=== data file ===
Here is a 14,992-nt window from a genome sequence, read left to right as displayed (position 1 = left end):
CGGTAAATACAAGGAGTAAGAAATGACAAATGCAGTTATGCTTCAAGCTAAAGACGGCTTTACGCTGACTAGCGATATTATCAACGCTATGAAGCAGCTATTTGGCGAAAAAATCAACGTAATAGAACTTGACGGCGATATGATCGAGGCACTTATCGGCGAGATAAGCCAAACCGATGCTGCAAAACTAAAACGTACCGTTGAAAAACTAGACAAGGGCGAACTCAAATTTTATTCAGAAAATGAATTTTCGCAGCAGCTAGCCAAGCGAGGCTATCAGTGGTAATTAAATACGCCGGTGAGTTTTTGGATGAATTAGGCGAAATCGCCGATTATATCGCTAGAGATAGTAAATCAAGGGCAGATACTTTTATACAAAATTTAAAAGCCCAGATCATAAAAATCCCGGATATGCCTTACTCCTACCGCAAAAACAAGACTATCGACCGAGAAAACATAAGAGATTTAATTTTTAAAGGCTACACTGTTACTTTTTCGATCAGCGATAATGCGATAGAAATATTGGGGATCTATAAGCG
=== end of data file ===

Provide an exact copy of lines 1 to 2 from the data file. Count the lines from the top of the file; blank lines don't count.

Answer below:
Here is a 14,992-nt window from a genome sequence, read left to right as displayed (position 1 = left end):
CGGTAAATACAAGGAGTAAGAAATGACAAATGCAGTTATGCTTCAAGCTAAAGACGGCTTTACGCTGACTAGCGATATTATCAACGCTATGAAGCAGCTATTTGGCGAAAAAATCAACGTAATAGAACTTGACGGCGATATGATCGAGGCACTTATCGGCGAGATAAGCCAAACCGATGCTGCAAAACTAAAACGTACCGTTGAAAAACTAGACAAGGGCGAACTCAAATTTTATTCAGAAAATGAATTTTCGCAGCAGCTAGCCAAGCGAGGCTATCAGTGGTAATTAAATACGCCGGTGAGTTTTTGGATGAATTAGGCGAAATCGCCGATTATATCGCTAGAGATAGTAAATCAAGGGCAGATACTTTTATACAAAATTTAAAAGCCCAGATCATAAAAATCCCGGATATGCCTTACTCCTACCGCAAAAACAAGACTATCGACCGAGAAAACATAAGAGATTTAATTTTTAAAGGCTACACTGTTACTTTTTCGATCAGCGATAATGCGATAGAAATATTGGGGATCTATAAGCG